A school board vote of confidence for evolutionandarallying fight song for evolutionary biologists were among the bonuses of the Evolution 2005 conference held 10–14 June in Alaska. The meeting, which was jointly sponsored by the Society for the Study of Evolution, the Society of Systematic Biologists, and the American Society of Naturalists, drew 1060 participants to the campus of the University of Alaska Fairbanks; the Institute of Arctic Biology and the recently expanded University of Alaska Museum of the North hosted the conference.
By the time of the opening night reception, scientists mingling among the musk oxen at the university's Large Animal Research Station were able to share good news: that morning, the Alaska State Board of Education had voted unanimously to make evolution a prominent part of statewide science education standards. The standards previously included only a recently added parenthetical reference to evolution.
University of Wisconsin–Madison geneticist and featured conference speaker Sean B. Carroll praised the decision, noting that similar discussions elsewhere have too frequently mutated into controversy and bad decisions. It's ironic, said Carroll, that “the current surge in antievolution sentiment” and initiatives to downplay evolution in schools have emerged just as understanding of the evolutionary process has been expanding considerably. “It's alarming, and probably to many of us disheartening and worrisome, that there should be such a slippage in the wrong direction, when so much of the science has moved forward and we can say so many things with so much confidence and certainty,” he said. Carroll, who is the author of Endless Forms Most Beautiful: The New Science of Evo Devo and the Making of the Animal Kingdom, shared these thoughts—along with colorful animations showing genetic expression and development in insect embryos and butterfly wings—during a public outreach lecture about evolutionary developmental biology, which relates embryology to evolutionary change. Carroll described the field's emergence as similar to the convergence among paleontology, systematics, and genetics in the 1930s and 1940s.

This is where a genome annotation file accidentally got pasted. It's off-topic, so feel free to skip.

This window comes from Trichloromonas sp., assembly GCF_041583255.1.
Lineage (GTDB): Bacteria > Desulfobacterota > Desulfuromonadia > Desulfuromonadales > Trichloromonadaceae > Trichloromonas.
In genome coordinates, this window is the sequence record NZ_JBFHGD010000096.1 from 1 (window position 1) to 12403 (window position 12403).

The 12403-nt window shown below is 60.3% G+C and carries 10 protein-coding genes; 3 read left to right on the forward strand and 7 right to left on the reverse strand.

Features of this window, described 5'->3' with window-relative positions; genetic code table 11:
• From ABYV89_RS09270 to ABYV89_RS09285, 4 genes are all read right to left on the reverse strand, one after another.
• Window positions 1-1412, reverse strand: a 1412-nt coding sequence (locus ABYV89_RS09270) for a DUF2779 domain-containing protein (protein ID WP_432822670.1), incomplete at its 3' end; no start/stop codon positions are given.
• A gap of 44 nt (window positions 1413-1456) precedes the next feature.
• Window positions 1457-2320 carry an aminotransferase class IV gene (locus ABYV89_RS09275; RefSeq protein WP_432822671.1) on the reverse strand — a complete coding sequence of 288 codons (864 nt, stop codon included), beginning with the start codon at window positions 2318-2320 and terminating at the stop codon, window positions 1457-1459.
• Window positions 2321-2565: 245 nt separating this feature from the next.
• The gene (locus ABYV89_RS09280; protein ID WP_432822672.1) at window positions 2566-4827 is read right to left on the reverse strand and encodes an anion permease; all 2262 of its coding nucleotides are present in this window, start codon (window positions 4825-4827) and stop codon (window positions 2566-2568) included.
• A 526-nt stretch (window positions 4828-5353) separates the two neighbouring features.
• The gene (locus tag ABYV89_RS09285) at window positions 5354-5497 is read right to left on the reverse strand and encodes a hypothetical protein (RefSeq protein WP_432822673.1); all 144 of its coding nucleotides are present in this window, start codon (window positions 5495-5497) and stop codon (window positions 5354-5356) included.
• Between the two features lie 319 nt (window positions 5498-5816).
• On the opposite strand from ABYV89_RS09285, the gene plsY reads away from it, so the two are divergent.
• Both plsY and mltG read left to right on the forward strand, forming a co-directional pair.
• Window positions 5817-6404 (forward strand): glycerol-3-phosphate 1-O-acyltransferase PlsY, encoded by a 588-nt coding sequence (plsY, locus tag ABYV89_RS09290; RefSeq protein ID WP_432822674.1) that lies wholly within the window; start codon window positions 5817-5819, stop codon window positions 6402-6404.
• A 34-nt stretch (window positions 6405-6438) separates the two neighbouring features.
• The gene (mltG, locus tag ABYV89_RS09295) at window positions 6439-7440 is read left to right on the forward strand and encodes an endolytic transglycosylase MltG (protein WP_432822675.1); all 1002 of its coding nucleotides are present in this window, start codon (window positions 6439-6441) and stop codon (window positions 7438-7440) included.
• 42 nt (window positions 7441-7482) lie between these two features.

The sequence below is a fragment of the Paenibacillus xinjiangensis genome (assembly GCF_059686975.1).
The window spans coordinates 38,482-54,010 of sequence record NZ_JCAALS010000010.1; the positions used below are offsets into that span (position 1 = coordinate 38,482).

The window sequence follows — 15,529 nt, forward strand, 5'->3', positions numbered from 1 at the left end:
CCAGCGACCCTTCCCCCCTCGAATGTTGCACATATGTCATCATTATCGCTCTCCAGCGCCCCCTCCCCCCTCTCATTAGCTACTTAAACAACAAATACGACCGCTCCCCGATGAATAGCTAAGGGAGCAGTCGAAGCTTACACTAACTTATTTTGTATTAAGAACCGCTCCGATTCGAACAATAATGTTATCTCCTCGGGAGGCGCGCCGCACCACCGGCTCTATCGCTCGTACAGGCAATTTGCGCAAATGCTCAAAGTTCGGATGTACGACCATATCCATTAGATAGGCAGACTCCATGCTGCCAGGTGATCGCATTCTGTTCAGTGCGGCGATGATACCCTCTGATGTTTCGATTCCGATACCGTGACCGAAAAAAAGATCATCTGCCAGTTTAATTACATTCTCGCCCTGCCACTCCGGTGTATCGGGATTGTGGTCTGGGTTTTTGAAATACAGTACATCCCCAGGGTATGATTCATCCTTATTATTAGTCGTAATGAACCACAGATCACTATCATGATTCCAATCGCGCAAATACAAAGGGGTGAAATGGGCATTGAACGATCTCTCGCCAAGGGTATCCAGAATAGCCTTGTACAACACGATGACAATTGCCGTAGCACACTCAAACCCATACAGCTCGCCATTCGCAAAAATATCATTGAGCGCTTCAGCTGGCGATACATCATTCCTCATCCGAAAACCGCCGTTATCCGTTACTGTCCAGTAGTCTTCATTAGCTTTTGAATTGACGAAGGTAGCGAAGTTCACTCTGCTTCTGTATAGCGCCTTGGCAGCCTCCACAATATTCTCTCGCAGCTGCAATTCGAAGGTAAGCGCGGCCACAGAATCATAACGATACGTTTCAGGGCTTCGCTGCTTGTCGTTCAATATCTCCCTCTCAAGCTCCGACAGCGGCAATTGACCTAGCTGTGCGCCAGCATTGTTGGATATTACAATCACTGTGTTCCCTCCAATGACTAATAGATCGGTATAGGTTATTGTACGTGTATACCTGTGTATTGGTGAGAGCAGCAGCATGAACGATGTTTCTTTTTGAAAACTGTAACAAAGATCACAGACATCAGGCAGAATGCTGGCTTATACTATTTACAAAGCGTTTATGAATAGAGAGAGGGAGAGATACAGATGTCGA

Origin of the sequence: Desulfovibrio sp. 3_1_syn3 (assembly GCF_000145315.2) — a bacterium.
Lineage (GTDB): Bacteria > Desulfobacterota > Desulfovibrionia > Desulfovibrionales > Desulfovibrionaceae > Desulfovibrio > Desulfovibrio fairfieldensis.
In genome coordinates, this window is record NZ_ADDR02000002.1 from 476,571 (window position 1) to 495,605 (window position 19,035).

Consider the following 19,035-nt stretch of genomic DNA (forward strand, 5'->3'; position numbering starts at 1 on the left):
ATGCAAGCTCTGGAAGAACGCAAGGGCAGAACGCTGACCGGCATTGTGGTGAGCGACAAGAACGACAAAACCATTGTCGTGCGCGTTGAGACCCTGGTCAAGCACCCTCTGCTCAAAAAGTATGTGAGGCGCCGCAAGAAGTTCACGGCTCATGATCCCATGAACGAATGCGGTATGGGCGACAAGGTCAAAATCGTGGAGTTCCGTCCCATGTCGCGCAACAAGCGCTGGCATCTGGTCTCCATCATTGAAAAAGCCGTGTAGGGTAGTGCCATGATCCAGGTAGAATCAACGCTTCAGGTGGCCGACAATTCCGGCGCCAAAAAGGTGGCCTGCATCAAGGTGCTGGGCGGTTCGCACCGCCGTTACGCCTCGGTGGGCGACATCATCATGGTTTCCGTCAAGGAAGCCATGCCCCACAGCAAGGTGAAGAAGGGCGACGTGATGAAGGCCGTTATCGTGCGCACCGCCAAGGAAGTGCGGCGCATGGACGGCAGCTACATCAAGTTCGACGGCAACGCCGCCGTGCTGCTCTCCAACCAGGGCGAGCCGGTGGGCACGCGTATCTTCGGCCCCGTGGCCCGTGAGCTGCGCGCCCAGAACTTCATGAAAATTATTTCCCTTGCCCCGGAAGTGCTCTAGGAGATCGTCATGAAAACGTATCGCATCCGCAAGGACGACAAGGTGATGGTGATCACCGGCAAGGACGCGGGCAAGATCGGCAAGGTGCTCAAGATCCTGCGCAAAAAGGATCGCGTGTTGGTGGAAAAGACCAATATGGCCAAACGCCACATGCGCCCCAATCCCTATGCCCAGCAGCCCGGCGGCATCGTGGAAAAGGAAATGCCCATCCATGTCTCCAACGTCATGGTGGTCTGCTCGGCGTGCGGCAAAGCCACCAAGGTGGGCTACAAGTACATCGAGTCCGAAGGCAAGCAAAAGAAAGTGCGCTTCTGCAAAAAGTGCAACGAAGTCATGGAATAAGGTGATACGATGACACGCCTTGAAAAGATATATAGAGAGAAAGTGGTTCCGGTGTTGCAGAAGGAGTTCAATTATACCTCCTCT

As evidenced by conference talk subjects, the range of questions that can be addressed by today's tools of evolutionary biology is varied. Liz Alter, of Hopkins Marine Station at Stanford University, is using genetics as a tool to help understand how climate change affects populations of eastern gray whales. “Because the amount of genetic diversity in a population is in part a consequence of the size of that population, we can use genetic data to say something both about the size and the growth or decline of populations in the past,” explained Alter, who is working toward her doctorate. High genetic diversity, for example, would suggest a large population size in the past. Such information can in turn be used to help predict population responses in the future.
Gabriela Ibarguchi, of the Department of Biology at Queen's University in Kingston, Ontario, used genetics to tease out kin group relationships among murres living on different ledges in a Canadian arctic seabird colony; these are birds that, although they travel up to 6000 kilometers a year when they migrate, prefer to return to their original hatching site to breed. Genetic work was particularly helpful in identifying males and females, which are difficult to distinguish. One finding, based on behavioral studies by Anthony Gaston and colleagues, from the National Wildlife Research Center in Ottawa: although few males bred farther than 10 meters from their hatching site, some females that couldn't get that close chose to breed well beyond 10 meters, dispersing into other kin groups. There may be a benefit from being near kin groups for purposes of group defense or chick care, a benefit the far-flung females lost. Or perhaps the far-flung females are demonstrating an attempt to avoid inbreeding, suggested Ibarguchi. The unpublished data are still preliminary, she said.
In an address on 12 June, Society for the Study of Evolution President Dolph Schluter drew on his work with marine and freshwater sticklebacks to address the questions of adaptation and speciation. The two types of fish have evolved again and again in different geographical locations, but with similar results. Noting that such “parallel evolution” may repeatedly involve the same genes, Schluter raised the question, “How far can we take this, and what does it tell us about speciation?”
It was Carroll who contributed the fight song to the event. He closed his talk by playing Tom Petty's “I Won't Back Down,” a message aimed at rallying his colleagues against antievolution opponents. Carroll advised scientists to ask for the help of the clergy. Such a strategy worked in Wisconsin, he said. “What's been missing in a lot of this are the reasonable voices of those who hold both scientifically literate and deeply held religious views,” said Carroll. “These are our allies.… I think it's a broad cross-section of the country that respects science, cares about science, and holds religious views,” he said, “and these may be citizens as well as clergy, but they're not being heard from.”